Where the real hullabaloo has come from is the creator end of things. YouTube didn’t tell anyone but the biggest and most popular people about the back end workings of Red whatsoever. I’m partnered with one of the biggest networks on YouTube and they were trying to tell partners to be calm and that they were working as fast as they could to find out details because they weren’t told anything in advance. YouTube has still not officially relayed any information to creators and most of what we do know now has come from bigger YouTubers like TotalBiscuit and Boogie2988 who have the means to get details and were kind enough to share them with the rest of us. At first, I was laughing at how a company as large as Google can still be so inept at communicating with their partners but the more I’ve thought on it, the more I’ve come to think that they knew exactly what they were doing and simply because frankly, like everything else YouTube does, Red is a bad deal for all but the big guys.

TotalBiscuit relayed some initial details via an audio blog. The idea behind how YouTube would share revenue from Red with creators was going to be based on watch time on a per user basis. The math worked something like this:

  • YouTube Red subscriber pays $10 a month so we start with that.
  • Google takes their cut off the top (likely 40%), leaving $6 a month.
  • That $6 a month sits in a pie that is divvied up by how much content the subscriber watches and how much of each piece of content they watch.
  • If they consume a ton of video, the overall pie gets smaller but the pieces of that pie are handed out based on minutes watched. So if they watched a large amount of your content, you get more money.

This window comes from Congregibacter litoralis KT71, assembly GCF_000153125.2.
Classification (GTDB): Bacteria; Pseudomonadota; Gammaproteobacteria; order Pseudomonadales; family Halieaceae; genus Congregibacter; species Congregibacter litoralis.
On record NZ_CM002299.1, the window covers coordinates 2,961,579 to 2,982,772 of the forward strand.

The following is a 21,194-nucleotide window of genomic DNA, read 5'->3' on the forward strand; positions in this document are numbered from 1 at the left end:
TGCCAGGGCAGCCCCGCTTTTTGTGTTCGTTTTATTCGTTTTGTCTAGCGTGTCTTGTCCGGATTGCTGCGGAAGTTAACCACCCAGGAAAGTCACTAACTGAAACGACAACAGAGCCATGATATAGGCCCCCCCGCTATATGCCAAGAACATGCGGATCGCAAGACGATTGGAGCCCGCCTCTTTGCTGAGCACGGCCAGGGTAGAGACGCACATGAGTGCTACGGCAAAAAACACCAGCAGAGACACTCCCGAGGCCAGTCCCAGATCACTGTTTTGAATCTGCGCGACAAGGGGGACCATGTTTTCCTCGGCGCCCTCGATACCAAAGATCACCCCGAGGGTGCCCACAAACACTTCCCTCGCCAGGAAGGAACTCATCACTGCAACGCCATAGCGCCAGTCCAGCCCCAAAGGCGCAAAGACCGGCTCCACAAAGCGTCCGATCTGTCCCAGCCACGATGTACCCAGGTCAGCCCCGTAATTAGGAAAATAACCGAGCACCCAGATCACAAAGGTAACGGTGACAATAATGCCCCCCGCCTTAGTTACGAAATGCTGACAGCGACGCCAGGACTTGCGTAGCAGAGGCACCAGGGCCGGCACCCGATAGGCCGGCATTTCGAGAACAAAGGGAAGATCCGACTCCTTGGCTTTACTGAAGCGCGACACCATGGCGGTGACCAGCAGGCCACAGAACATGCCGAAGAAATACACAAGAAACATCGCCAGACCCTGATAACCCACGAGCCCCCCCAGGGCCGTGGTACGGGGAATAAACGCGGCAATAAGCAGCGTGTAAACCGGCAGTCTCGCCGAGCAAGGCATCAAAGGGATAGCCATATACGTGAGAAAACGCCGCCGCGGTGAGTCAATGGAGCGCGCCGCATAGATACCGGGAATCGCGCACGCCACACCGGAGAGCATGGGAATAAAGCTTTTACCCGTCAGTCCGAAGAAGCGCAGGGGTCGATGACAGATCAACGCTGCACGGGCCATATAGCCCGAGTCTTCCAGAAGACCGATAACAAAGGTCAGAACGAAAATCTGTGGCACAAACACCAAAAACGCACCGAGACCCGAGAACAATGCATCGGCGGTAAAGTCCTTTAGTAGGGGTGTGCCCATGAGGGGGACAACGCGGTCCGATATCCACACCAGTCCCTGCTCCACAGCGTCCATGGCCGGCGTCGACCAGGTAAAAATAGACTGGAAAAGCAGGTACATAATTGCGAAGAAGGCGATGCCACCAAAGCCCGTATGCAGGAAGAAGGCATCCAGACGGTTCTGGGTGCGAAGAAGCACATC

This model is actually pretty awesome for people like myself–and TotalBiscuit for that matter–who make longer videos. One of the things I kept getting told when I initially complained about my channel’s slow growth was that my videos were too long. I tried to make shorter ones that didn’t work out and I decided that I didn’t want to compromise my creative ideals because so many YouTube users have the attention span of a meth addicted hummingbird. That’s definitely hurt my growth but I decided it was worth it.

The current system doesn’t reward watch time as much as it does views. Longer watch time can get you higher in search rankings but since the ads are usually displayed right at the start of the video, once that’s happened, the money has been made and it doesn’t matter monetarily if someone watches your whole video or clicks off after a minute. Under YouTube Red, those who spend the time to make engaging, longer videos will actually be rewarded for their efforts by more revenue. This sounded like a boon for people like me and I was really excited by it.